Did you know that more than $25 million worth of merchandise is stolen from retailers every day? That’s the word from the National Association for Shoplifting Prevention, confirming that shoplifting is a huge part of retail shrinkage.
Whether you’re a small, medium-sized, or large retail business, you’re not immune to the growing problem of shoplifting. Below you’ll find information about how to identify and prevent—or at least reduce—shoplifting incidents in your store.
As a retailer, it’s essential to be familiar with types of shoplifters, common methods of stealing, and knowing what to look for in shoppers exhibiting strange behavior.
According to Romeo Richards of Profit Improvement Experts, shoplifters can be difficult to profile because they come from all walks of life—whether they be social, ethnic or economic groups. In other words, shoplifters can be old, young, rich, poor, employed or unemployed.
For this reason, visual cues—based on demeanor, appearance or movement—may be easier to identify. A shopper dressed in a winter jacket in the middle of summer and carrying an empty bag can alert you to someone who’s a potential thief. Or, you may notice that a female shoplifter is carrying more than one purse or handbag.
The Balance also suggests that you pay attention to the following behaviors:
- A person who pays more attention to the employees then the merchandise.
- Someone who picks up random items, “pretending” to examine them.
- A person who walks in the opposite direction of employees—every time you move, they move.
Common Theft Methods Used by Shoplifters
Shoplifters may operate alone or in a group. Typically, when working in a group, one person is used as a decoy to distract loss prevention personnel. When the loss prevention personnel hone in on the supposed thief, the accomplice snatches merchandise and makes his escape.
Thiefs often conceal stolen merchandise in everything from newspapers and umbrellas to strollers or car seats set in shopping carts. Additionally, they may stash stolen items inside of bags with products they’ve already paid for. Shoplifters also use dressing rooms to change into stolen clothing items and leave their own clothes behind or put them on over the stolen outfit. Additionally, small items can be hidden in gloves or stashed deep pockets.
Individual shoplifters tend to steal at a particular time of the day and/or week, points out Profit Improvement Experts. Because shoplifters don’t like to be noticed, they tend to steal when the store is full of shoppers, like during lunch hours, or on weekends. Stores that are open 24/7 tend to be hit by shoplifters late at night or early in the morning.
As you can see, there are numerous methods shoplifters can use to steal merchandise from your store. The more you familiarize yourself with shoplifter behavior, the better equipped you’ll be to prevent future losses.
How to Reduce Shoplifting Incidents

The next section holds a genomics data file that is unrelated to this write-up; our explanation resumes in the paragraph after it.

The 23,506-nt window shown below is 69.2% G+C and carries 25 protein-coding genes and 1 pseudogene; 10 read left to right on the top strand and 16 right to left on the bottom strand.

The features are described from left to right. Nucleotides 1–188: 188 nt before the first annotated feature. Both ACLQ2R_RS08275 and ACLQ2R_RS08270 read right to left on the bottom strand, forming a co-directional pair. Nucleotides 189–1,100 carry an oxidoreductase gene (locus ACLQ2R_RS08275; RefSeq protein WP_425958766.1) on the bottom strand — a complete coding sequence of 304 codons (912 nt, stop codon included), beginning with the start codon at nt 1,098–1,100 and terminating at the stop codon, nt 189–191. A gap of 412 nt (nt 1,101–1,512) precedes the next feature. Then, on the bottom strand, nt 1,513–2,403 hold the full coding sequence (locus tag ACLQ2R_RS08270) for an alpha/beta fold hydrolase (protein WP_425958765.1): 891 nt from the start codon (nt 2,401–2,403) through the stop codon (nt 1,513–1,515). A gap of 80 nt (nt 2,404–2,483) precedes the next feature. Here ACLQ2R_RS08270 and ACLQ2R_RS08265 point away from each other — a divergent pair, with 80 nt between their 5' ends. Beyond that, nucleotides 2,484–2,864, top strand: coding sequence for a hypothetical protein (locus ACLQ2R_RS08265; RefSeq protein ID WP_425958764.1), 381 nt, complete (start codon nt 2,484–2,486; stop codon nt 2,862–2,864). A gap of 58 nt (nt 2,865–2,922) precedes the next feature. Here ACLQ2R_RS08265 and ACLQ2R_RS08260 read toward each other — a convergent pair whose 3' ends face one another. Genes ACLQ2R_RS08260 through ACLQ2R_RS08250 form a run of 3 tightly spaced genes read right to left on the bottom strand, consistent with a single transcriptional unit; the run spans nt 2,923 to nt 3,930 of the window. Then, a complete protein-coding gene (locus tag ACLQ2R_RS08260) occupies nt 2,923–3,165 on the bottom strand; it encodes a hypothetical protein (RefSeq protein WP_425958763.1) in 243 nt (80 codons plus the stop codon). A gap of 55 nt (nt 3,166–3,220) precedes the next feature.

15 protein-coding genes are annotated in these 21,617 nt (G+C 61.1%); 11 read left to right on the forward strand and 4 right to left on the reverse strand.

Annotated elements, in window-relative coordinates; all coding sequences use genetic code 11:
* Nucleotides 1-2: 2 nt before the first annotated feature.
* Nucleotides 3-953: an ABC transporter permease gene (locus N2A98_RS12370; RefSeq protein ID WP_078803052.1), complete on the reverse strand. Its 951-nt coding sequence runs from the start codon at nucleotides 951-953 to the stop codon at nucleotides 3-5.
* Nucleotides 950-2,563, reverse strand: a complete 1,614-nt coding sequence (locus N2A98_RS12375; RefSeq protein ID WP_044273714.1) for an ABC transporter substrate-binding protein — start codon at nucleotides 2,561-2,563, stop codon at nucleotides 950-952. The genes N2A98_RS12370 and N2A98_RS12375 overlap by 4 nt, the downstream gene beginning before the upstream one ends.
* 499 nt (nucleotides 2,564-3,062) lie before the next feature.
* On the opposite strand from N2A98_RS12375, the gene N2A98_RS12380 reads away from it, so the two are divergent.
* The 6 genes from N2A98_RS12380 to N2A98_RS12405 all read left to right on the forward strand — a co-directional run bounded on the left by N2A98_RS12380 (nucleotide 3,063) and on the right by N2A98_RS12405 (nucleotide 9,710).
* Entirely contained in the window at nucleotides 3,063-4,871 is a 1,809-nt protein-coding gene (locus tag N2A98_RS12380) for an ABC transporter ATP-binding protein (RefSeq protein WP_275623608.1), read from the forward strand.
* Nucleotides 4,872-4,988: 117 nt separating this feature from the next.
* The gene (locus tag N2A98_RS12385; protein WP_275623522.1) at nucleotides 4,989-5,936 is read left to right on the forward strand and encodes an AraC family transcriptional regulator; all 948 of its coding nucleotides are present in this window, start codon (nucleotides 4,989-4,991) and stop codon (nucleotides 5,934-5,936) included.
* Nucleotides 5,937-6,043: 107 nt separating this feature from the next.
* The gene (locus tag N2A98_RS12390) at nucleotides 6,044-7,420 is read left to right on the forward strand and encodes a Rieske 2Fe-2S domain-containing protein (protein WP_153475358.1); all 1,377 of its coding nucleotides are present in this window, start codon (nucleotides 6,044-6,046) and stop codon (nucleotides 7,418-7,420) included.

“Shoplifting, like any crime, is impossible to eliminate,” says Profit Improvement Experts. But you can take steps that will make your retail store a harder target for thieves.
Employees trained in shoplifting awareness are one of the most effective tools in preventing shoplifting. Additionally, training your employees to offer exceptional customer service is also a good shoplifting deterrent. Why? When approached by a member of your staff, an authentic customer will feel valued and appreciated. A shoplifter, on the other hand, may exhibit nervous behavior. After all, the last thing a shoplifter wants is to be noticed.
The strategic layout and merchandising of your store is also a viable tool in combating shoplifting. High-value items should be positioned in locations that make them difficult to remove from your store.Try not to create “hidden” spaces in the store where employees can’t see what customers are doing. You don’t want to block views where shoplifting may easily occur, plus hidden areas may affect your ability to serve your customers better.
Anti-theft signs that warn shoplifters of prosecution is a low-cost way to discourage shoplifters and other suspicious characters. These warning signs should be placed close to the entrance of your store, near fitting rooms and in—or around—restrooms.
Electronic Article Surveillance (EAS) tagging systems pose physical and psychological obstacles for shoplifters. While some shoplifters are learning ways to thwart the system, it still remains an effective tool in reducing loss by theft, especially among amateur and juvenile shoplifters.
Retailers should have inventory controls in place and follow common security practices that help prevent losses resulting from shoplifting. The Balance suggests that you ask yourself the following questions when creating your loss prevention policies:
- How should you approach a customer you suspect?
- What is the proper way to confront the suspect?
- Who is your primary contact if you suspect a person of shoplifting?
- What documentation is necessary for shoplifting incidents?
Nearly $17 billion is shoplifted from retailers annually, accounting for more shrinkage than any other source, according to the National Retail Federation.
While you can’t control when or how you’ll be targeted by shoplifters, you can manage your loss prevention methods.
Take steps to train your staff in shoplifting awareness, merchandise your store strategically, and follow good security practices to help reduce losses from theft and ensure that your retail store is holding on to the revenue you’ve worked so hard to earn.
Also published on Medium.